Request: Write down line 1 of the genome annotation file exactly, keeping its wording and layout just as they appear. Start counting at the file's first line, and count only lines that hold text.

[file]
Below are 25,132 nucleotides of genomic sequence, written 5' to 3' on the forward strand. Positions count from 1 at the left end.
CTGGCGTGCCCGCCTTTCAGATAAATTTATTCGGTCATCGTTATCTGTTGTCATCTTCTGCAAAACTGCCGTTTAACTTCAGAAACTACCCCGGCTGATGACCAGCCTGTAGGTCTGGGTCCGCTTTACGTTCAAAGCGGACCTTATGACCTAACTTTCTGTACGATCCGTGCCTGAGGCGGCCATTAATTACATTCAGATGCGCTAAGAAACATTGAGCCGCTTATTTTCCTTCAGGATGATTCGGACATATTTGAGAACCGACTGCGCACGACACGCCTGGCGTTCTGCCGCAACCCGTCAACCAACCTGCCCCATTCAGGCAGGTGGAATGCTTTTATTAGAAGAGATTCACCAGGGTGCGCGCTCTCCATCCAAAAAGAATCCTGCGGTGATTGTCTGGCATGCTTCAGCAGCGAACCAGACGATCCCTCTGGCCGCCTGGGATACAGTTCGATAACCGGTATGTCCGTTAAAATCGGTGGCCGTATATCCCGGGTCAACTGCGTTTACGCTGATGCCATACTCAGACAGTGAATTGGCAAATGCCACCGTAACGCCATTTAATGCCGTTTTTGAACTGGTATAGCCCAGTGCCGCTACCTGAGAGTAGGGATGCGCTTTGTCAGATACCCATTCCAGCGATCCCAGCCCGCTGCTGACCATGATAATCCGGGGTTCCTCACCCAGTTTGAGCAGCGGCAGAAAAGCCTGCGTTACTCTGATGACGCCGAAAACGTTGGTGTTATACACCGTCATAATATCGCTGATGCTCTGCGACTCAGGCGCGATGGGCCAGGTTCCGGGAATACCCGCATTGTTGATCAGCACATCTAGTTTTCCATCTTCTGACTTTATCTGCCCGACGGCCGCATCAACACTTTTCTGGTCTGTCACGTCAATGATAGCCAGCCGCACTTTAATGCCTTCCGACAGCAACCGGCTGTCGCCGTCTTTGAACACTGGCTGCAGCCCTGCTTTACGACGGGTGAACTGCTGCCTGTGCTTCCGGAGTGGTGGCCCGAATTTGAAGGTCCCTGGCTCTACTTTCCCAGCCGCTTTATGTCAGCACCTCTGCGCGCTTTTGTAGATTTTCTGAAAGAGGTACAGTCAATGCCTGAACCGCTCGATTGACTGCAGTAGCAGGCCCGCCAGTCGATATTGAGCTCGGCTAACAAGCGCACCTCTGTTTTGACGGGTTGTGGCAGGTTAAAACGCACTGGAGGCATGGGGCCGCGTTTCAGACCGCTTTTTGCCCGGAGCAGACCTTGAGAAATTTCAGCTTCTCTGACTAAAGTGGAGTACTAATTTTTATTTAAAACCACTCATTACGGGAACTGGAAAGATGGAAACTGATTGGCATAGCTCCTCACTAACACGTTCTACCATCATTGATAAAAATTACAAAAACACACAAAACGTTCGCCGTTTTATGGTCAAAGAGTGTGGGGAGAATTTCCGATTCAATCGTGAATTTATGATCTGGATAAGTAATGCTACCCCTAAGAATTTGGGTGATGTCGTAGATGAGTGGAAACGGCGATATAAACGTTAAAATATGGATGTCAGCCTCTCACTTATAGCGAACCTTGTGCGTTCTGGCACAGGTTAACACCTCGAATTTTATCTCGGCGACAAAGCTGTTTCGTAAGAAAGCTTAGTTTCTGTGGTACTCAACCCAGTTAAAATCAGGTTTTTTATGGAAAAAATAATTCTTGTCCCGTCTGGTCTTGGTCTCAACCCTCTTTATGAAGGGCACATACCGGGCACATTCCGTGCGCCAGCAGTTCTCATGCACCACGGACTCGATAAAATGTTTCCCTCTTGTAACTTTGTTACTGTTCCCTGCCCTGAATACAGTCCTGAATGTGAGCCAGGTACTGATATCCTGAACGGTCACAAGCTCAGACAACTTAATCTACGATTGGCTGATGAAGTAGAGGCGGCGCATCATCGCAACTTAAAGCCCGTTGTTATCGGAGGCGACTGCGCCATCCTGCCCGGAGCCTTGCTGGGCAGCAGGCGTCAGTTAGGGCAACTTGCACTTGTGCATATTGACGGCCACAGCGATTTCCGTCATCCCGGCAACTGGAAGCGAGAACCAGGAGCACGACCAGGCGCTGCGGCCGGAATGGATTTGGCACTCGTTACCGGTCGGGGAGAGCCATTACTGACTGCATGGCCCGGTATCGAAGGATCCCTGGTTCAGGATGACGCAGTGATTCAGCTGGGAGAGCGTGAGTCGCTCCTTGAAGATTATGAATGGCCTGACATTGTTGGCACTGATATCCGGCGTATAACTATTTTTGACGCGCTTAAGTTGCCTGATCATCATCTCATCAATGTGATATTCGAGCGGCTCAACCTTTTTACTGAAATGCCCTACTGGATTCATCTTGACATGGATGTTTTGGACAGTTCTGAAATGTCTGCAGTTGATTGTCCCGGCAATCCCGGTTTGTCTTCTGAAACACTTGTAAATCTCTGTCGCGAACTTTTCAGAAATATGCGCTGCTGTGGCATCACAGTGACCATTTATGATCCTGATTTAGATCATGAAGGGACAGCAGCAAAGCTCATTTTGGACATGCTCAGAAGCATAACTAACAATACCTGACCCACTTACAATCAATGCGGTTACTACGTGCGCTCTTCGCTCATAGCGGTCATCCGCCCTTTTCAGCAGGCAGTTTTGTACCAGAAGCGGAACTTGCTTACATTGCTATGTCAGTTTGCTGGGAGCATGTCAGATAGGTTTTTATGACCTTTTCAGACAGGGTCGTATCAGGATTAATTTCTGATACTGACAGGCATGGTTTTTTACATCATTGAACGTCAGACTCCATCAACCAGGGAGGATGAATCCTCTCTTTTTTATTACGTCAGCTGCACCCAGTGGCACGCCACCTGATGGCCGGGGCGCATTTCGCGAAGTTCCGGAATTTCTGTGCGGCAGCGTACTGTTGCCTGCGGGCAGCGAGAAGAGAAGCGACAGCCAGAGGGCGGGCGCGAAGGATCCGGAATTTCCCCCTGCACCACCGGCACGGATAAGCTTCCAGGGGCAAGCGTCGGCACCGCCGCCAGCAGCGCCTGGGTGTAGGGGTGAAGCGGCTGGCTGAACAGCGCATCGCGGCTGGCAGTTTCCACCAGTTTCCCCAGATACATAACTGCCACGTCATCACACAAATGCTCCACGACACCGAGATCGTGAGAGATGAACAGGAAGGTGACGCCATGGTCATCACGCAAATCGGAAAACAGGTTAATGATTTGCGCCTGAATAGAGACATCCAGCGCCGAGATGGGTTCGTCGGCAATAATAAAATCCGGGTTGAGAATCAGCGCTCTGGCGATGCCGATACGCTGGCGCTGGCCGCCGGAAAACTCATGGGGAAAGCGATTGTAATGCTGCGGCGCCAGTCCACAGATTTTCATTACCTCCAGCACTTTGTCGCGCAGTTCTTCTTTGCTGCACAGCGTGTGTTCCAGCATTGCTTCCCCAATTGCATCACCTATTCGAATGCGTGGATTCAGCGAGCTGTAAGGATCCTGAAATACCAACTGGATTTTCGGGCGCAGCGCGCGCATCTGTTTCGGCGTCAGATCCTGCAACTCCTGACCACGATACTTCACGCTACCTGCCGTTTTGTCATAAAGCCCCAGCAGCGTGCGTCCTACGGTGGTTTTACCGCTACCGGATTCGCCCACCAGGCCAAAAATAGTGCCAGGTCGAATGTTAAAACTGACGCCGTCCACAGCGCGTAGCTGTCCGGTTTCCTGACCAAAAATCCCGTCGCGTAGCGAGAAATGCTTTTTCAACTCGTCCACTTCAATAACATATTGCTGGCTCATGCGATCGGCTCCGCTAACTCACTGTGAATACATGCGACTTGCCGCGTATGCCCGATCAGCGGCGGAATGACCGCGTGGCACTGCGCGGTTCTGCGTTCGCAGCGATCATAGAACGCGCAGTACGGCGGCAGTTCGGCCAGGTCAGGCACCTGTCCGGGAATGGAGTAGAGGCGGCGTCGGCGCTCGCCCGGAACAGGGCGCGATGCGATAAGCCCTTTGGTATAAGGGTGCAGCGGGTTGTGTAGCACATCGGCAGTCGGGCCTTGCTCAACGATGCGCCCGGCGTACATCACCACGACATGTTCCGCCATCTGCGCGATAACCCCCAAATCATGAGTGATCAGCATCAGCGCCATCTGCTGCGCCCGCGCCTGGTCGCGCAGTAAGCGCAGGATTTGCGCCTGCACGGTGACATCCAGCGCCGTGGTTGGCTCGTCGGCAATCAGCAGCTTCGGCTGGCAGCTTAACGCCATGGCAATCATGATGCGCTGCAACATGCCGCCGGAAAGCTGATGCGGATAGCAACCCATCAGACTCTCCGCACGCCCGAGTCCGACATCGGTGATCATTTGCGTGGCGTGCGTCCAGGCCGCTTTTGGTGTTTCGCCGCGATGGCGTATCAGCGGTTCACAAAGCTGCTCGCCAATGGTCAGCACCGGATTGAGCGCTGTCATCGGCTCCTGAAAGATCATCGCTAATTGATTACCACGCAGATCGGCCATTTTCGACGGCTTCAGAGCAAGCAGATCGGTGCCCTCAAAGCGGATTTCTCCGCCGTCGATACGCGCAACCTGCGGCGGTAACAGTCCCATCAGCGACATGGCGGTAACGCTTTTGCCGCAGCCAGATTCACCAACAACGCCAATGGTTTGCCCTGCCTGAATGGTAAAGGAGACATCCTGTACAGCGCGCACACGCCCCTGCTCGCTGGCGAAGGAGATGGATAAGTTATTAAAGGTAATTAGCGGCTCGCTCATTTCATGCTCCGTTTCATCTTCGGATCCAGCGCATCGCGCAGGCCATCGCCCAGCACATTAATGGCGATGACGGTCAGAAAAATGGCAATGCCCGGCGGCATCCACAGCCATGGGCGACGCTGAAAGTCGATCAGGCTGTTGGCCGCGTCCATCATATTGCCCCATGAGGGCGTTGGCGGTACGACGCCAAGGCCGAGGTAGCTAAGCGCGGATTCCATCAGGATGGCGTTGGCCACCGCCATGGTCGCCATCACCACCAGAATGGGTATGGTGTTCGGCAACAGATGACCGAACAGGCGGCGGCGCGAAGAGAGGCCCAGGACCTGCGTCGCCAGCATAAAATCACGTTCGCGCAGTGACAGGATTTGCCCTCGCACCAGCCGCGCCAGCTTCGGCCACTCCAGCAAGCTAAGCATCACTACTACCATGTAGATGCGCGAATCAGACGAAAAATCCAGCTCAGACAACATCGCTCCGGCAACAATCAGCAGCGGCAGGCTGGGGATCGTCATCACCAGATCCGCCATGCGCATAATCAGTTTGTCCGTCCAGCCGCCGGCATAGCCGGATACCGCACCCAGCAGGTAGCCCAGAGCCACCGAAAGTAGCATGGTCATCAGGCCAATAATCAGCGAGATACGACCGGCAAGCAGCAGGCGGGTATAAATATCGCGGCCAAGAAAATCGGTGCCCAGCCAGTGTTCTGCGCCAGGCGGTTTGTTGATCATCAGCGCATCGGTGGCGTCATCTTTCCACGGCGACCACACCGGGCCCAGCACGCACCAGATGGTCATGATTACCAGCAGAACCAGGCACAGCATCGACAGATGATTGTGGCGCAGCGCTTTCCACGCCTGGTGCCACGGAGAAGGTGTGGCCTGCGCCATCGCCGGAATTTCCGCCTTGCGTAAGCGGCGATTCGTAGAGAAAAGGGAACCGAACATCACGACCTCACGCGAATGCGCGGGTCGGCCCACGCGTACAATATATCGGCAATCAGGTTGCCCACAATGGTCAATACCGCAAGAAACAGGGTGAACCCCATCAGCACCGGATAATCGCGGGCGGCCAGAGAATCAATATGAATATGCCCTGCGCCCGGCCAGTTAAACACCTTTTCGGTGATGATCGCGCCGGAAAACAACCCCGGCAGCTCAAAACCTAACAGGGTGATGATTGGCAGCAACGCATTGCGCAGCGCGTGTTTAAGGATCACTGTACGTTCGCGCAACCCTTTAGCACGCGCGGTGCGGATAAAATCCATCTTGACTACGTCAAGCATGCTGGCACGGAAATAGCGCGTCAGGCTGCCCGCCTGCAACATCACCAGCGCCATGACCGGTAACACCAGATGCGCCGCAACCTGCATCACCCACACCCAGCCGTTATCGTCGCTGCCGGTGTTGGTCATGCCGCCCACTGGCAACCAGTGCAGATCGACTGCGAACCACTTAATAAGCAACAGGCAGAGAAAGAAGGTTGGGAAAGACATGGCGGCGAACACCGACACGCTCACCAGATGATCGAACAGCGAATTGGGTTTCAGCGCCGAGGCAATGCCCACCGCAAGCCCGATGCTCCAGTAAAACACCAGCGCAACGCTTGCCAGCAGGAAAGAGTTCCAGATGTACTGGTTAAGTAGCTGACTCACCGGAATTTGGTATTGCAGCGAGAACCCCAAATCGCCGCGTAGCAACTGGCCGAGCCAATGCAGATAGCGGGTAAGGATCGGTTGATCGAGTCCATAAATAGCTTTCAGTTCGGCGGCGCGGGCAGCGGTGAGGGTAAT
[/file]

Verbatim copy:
Below are 25,132 nucleotides of genomic sequence, written 5' to 3' on the forward strand. Positions count from 1 at the left end.